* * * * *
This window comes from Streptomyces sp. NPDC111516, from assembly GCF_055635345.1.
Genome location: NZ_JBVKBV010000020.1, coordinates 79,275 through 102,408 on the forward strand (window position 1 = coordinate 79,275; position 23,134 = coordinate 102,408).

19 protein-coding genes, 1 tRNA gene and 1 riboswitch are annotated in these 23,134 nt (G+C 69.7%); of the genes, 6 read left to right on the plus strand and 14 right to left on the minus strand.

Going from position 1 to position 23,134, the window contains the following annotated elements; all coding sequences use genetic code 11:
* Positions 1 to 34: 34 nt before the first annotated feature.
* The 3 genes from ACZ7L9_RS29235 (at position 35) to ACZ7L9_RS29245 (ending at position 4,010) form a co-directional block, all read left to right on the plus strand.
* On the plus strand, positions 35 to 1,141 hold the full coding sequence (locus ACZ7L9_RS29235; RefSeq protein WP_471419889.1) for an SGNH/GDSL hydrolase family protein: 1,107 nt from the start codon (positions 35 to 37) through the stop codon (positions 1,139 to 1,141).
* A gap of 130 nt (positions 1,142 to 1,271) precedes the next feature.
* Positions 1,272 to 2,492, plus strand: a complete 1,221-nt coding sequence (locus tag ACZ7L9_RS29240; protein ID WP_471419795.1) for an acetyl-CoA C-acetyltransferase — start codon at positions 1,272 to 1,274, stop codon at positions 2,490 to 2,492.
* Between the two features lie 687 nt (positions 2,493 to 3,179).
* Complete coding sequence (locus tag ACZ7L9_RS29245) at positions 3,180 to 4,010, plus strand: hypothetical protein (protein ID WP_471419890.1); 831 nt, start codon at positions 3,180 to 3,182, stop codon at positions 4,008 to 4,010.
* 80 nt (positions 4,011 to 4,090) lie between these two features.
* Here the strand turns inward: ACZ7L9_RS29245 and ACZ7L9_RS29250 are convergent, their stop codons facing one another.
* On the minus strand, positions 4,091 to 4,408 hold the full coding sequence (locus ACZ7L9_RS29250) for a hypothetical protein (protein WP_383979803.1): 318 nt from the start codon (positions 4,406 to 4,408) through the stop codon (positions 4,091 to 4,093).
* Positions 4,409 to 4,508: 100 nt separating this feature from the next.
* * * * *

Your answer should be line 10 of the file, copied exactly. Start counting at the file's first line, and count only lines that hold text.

* Between the two features lie 687 nt (positions 2,493 to 3,179).